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This is my introduction as requested

I am 69 and was diganosed with PMR IN March 2012. I have had some success in tapering very slowly and by April this year was down to 2mg but the progression has always been interrupted by flare ups of varying degrees. The last one was in July and I had to increase prednisone dose age to 15mg not far from where I was over 4 years earlier. Clearly the medication isn't working and my condition hasn't been managed well. In order to get back in control I have now gone to a specialist consultant and am in the progress of undergoing a number of diagnostic tests but am still awaiting the outcome. In the meantime it looks as if I will not be clear of prednisolone even if all goes well for another year.

6 Replies

  • Hi Robert,

    Sorry to hear about your trials with PMR, and your frustration with not being off the Pred yet.

    Maybe you are just one of the unlucky few that cannot get off Pred as easily as some, sure those in the same situation will be along shortly to give you advice.

    Unfortunately the more flares you have along the way, the more difficult each subsequent reduction seem to be. But you have to do your bit in trying to manage the condition - and I'm sure after 4 years you know what to do - and what not to do.

    Don't want to sound patronising (my journey's been as long as yours) - so I will ask the questions anyway - have you been using a slow reduction plan - i.e the DSNS plan; once you got to 5mg or 6mg have you tried reducing by 0.5mg a time (I found between 6mg and 3g very difficult due to lazy adrenals, and had to take things very slowly); have you ploughed on through your reductions without making sure you were okay each time; do you rest and allow your body to regenerate after activities?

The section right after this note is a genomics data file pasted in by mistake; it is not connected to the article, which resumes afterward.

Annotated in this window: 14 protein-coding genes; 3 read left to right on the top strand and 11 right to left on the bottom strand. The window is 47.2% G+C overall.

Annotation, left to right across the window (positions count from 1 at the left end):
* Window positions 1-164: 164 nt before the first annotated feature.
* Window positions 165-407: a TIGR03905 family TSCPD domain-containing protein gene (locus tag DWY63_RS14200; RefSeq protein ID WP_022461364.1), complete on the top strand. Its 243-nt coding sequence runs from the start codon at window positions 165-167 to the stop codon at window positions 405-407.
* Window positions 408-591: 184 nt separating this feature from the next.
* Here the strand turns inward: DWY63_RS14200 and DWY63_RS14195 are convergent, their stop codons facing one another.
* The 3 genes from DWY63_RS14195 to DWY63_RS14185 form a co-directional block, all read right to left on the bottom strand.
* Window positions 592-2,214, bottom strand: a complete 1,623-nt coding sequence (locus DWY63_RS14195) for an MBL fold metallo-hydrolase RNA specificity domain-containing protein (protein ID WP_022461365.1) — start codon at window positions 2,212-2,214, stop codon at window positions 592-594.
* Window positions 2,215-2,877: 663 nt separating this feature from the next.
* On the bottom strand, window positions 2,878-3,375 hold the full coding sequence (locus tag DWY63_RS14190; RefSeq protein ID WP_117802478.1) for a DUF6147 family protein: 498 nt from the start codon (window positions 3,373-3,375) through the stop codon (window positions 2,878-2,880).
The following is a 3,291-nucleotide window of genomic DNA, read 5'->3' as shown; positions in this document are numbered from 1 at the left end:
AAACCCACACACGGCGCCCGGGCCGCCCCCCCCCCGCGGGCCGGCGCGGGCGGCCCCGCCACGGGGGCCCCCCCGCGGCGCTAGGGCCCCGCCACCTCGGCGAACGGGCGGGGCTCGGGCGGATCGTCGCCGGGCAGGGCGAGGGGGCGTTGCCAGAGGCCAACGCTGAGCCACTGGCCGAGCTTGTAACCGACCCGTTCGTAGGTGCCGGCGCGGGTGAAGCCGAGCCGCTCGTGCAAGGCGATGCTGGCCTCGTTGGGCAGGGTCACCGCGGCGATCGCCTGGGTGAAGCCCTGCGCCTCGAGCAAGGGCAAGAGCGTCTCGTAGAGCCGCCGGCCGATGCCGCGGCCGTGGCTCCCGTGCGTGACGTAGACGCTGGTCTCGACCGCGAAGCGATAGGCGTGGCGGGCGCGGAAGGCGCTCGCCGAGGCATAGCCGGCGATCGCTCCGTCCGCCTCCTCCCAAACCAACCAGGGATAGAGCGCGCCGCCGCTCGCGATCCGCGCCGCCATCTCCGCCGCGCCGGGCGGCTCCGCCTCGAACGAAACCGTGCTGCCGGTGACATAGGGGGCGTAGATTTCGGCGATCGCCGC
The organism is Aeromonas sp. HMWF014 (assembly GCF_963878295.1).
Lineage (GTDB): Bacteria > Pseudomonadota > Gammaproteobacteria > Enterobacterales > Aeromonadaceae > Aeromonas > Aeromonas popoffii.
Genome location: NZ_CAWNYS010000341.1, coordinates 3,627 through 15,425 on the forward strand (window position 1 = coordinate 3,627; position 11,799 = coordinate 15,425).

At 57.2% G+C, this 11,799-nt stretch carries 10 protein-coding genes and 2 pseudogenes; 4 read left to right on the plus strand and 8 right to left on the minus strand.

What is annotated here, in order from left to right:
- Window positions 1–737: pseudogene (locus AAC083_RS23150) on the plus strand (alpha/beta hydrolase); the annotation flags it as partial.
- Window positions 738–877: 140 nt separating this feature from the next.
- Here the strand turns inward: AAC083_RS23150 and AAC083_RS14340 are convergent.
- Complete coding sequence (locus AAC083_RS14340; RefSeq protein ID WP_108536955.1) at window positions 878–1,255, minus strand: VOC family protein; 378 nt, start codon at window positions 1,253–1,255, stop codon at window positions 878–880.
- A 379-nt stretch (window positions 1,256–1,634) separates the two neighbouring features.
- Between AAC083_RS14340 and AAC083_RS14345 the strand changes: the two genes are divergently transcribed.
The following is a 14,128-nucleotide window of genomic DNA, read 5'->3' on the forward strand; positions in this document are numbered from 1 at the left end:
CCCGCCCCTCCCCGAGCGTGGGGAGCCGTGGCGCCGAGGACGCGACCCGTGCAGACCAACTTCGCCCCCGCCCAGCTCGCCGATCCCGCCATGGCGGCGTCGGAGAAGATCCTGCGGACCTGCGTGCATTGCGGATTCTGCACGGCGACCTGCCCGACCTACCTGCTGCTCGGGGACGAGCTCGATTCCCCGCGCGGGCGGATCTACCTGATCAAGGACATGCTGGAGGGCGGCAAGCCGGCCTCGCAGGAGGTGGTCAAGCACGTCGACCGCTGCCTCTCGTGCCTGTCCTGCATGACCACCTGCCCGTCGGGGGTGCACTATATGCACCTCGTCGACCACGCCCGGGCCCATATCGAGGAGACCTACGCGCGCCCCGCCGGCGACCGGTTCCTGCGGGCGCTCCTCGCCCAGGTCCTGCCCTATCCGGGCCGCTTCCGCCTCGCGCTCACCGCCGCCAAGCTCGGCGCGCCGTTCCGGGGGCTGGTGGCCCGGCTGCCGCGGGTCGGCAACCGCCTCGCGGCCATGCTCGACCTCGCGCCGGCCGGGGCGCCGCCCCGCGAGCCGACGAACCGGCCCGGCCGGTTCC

Hopefully seeing a specialist will help - maybe he'll suggest steroid sparing drugs as a way forward.

    Do hope you get some closure soon.

  • Hi DorsetLady

    Thank you for your comments. In answer to your questions perhaps I could refer to to my reply to PMRpro which covers the same ground. I'll report any progress once I have the test results

  • "Clearly the medication isn't working and my condition hasn't been managed well"

    The medication (pred) will only work as long as you take enough to manage the symptoms. It does nothing for the disease itself, an underlying autoimmune disorder that causes your immune system to attack the tissues by mistake, thinking them to be "foreign", leading to inflammation which causes pain and stiffness. You need the dose that is enough to manage the daily new dose of inflammatory substances that are shed in the body every early morning until the autoimmune part of the illness burns out and goes into remission - which takes anything from 2 to 6 or even more years.

    When you reduce you are only reducing to the lowest dose that manages the symptoms - not necessarily to zero unless you are very lucky and the reduction and the burn out process take about the same time. Otherwise, if you reduce too far you will have a return of symptoms. If you try to reduce in too big steps then you may have what appears to be a flare but is actually steroid withdrawal rheumatism. You cannot set a date by which you will be "free of pred" - PMR comes when it wants and will go when it wants. I will grant you that I am unusual - but I have had PMR for over 12 years and as far as I know it hasn't gone away in that time! It certainly didn't in the first 5 years when I had to manage without anything as it wasn't recognised and I have now been on pred for over 7 years. I have been as low as 4mg but had a flare in February and went back to 15mg. I'm down to 10mg now but any further isn't working.